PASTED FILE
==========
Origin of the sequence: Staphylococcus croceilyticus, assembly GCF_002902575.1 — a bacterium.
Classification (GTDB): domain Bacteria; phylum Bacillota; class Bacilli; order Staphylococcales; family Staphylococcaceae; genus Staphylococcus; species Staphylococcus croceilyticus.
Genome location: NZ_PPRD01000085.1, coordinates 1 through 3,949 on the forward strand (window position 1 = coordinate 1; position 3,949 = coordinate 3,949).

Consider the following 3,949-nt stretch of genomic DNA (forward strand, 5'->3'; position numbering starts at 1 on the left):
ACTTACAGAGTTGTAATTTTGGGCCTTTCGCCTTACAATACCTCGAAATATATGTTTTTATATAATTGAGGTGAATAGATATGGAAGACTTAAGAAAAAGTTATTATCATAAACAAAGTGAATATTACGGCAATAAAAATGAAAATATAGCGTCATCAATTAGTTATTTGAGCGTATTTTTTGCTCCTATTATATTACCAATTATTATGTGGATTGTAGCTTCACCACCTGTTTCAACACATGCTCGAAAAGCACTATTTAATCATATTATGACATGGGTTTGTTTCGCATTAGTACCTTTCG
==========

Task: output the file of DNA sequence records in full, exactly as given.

Origin of the sequence: Staphylococcus croceilyticus, assembly GCF_002902575.1 — a bacterium.
Classification (GTDB): domain Bacteria; phylum Bacillota; class Bacilli; order Staphylococcales; family Staphylococcaceae; genus Staphylococcus; species Staphylococcus croceilyticus.
Genome location: NZ_PPRD01000085.1, coordinates 1 through 3,949 on the forward strand (window position 1 = coordinate 1; position 3,949 = coordinate 3,949).

Consider the following 3,949-nt stretch of genomic DNA (forward strand, 5'->3'; position numbering starts at 1 on the left):
ACTTACAGAGTTGTAATTTTGGGCCTTTCGCCTTACAATACCTCGAAATATATGTTTTTATATAATTGAGGTGAATAGATATGGAAGACTTAAGAAAAAGTTATTATCATAAACAAAGTGAATATTACGGCAATAAAAATGAAAATATAGCGTCATCAATTAGTTATTTGAGCGTATTTTTTGCTCCTATTATATTACCAATTATTATGTGGATTGTAGCTTCACCACCTGTTTCAACACATGCTCGAAAAGCACTATTTAATCATATTATGACATGGGTTTGTTTCGCATTAGTACCTTTCG